Wednesday, 13 October 2010

The Jews, the Holocaust and the Bible

A summary of the Bible Hour presentation at the Christadelphian Hall, Blackpool Street, Burton-upon-Trent on Sunday 10th October 2010.

This blog uses Bible references. If you don’t have a Bible, you can find the Bible text online.

The Bible story is largely concerned with the Jews – God’s people and the ‘apple of his eye’ (Zechariah 2:8).

To be God’s people is a privilege and a responsibility. In Deuteronomy chapter 28 they are offered a choice: to obey and be blessed, or to disobey and be punished.
God repeatedly warns and pleads with his people through the Old Testament prophets. There are warnings of punishment, destruction and exile.

In the 7th Century BC, Tiglath Pileser king of Assyria destroyed the half-kingdom of Israel (see Isaiah 14); the other half-kingdom Judah was threatened, but it was delivered because of the faithfulness of its king and people. But Judah also slid downhill, and 200 years later Nebuchadnezzar king of Babylon destroyed the kingdom (see the book of Daniel).

Jeremiah 25:11-14 contains a prophecy that Judah would suffer a 70-year captivity, then the exiles would return to their land. The books of Daniel, Ezra and Nehemiah show how this was fulfilled.

By the time of Christ the Middle East was dominated by the Roman empire. The Jews were in their land, but subject to Rome. The gospel records (Matthew, Mark, Luke and John) show that the Jews had once again become faithless and disobedient. Jesus prophesied the nation’s downfall (Matthew 24). This happened in 70 AD: the Jews revolted against the Romans, the Roman armies destroyed Jerusalem and the Jews were expelled from Israel. The contemporary historian Josephus records how this was a ‘time of trouble such as there never was’.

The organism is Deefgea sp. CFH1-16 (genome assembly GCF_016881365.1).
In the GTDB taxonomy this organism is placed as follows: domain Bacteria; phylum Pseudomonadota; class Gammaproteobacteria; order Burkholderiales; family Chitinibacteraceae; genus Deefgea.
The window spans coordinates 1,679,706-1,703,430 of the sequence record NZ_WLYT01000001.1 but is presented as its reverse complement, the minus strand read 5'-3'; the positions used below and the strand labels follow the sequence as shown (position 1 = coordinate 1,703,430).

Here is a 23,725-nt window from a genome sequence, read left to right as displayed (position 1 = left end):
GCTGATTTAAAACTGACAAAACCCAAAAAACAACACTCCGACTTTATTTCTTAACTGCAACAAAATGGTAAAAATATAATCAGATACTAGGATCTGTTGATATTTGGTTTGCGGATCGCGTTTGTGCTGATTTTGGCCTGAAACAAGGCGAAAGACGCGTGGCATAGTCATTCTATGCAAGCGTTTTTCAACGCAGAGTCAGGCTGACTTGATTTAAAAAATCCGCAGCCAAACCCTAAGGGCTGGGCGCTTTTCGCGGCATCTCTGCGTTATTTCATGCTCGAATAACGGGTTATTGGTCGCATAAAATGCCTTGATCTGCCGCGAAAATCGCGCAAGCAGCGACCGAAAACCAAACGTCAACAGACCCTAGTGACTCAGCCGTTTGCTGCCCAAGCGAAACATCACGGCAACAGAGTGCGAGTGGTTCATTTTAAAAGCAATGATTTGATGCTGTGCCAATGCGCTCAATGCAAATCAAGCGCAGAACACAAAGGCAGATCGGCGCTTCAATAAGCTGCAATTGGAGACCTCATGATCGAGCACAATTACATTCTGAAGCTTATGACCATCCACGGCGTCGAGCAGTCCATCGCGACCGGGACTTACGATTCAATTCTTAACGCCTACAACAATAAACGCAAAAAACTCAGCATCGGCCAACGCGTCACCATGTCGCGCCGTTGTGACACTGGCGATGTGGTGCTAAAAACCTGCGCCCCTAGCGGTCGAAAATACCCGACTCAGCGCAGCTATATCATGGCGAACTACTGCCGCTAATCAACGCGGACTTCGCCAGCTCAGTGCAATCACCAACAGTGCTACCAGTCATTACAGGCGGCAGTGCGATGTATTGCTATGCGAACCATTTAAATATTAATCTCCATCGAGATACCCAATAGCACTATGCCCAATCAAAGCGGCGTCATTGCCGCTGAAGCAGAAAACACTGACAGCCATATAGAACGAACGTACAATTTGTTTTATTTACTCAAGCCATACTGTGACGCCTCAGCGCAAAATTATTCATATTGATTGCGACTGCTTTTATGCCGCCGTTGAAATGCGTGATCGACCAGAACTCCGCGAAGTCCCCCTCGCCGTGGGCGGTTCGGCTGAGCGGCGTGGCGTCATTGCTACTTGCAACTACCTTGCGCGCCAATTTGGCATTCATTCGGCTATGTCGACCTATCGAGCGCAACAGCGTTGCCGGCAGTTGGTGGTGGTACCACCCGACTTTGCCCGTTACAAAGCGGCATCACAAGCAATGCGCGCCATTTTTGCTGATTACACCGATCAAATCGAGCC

Throughout history Deuteronomy 28 has come true in the experiences of the Jews throughout the world.

“The Most High ruleth in the kingdom of men, and giveth it to whomsoever he will.” (Daniel 4:17) Difficult as it is to come to terms with, this principle is particularly seen in the history of the Jews. It explains the inexplicable things that happened to the Jews: God was at work!

The rise of Hitler to power in Germany in the 1930s was improbable. His survival of a number of assassination attempts was hailed as miraculous. Meanwhile Mussolini in Italy survived seven assassination attempts, which moved the Pope to declare that he must have divine protection. Hitler and Mussolini both died ignominiously in 1945, but only after they had inflicted immense suffering on the Jewish people.
The prophecies of Deuteronomy 28 were still coming true. Also with hindsight we can see that God was at work in another way – immediately after the second world war there was a flood of Jews out of Europe to their homeland. The Holocaust was a major factor in the establishment of the state of israel in 1948, in fulfilment of Old Testament prophecy (e.g. Jeremiah 30:3, 32:36-38, 33:7).

God will never cast away his people (Jeremiah 31:35-37).

There are prophecies about the nation that are yet to be fulfilled. All the indications are that they will be fulfilled soon. Read Zechariah chapters 12 and 13.

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